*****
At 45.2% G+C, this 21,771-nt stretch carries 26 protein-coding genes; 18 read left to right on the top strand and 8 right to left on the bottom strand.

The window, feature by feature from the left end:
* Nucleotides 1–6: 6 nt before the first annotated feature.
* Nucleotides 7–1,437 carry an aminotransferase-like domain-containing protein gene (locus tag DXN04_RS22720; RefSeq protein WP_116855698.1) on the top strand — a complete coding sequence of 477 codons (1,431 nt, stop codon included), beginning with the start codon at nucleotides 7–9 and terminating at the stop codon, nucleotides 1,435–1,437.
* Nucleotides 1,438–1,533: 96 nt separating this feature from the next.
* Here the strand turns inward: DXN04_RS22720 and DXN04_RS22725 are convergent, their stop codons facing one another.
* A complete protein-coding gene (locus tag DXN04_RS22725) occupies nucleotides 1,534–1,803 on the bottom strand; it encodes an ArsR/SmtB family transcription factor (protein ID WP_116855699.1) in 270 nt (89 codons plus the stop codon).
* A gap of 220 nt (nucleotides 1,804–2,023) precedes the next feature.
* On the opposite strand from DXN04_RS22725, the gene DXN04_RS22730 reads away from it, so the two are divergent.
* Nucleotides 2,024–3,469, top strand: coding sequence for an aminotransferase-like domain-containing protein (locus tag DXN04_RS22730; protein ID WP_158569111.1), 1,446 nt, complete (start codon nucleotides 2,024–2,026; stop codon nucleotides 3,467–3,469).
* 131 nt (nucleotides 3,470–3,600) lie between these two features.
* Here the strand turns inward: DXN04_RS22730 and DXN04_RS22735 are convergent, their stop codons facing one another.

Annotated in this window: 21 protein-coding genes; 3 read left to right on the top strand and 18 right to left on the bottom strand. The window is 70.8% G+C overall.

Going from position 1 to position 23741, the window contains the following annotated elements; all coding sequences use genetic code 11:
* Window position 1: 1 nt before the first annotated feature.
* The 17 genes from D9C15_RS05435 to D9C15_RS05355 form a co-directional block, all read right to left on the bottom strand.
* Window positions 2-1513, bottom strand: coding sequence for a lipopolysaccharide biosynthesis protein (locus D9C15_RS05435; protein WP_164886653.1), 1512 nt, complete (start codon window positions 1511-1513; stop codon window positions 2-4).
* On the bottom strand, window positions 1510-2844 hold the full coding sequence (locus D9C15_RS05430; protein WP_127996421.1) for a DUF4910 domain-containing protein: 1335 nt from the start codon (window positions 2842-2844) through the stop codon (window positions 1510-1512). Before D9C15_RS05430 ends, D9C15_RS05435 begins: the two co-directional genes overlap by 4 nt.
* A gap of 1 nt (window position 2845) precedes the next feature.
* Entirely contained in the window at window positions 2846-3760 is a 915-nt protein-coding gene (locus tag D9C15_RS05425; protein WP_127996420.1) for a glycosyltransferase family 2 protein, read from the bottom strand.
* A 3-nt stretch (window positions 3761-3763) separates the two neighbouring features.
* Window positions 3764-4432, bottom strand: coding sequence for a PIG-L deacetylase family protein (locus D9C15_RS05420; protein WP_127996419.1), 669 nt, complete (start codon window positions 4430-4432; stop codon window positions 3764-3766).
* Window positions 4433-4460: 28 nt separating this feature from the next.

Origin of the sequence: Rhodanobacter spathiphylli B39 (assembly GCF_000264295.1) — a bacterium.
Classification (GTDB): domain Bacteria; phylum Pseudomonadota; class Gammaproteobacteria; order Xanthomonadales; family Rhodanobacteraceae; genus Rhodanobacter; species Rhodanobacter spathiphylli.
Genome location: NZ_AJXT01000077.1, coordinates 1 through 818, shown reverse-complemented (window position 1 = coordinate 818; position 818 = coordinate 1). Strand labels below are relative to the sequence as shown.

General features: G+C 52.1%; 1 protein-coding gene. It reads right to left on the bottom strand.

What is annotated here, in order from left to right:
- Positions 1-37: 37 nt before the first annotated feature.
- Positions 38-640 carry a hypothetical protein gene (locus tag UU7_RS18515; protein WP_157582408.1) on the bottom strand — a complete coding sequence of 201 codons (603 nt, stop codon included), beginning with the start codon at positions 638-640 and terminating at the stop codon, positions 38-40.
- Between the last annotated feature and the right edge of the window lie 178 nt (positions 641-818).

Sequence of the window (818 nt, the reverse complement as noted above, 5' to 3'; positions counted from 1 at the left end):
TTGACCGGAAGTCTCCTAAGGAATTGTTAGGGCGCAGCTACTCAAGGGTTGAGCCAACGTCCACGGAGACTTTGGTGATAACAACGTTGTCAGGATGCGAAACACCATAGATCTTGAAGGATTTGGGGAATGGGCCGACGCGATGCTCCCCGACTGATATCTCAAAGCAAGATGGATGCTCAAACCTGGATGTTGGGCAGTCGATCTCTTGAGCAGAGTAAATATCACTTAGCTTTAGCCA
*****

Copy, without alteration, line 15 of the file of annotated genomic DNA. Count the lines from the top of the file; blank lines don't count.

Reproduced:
* Window position 1: 1 nt before the first annotated feature.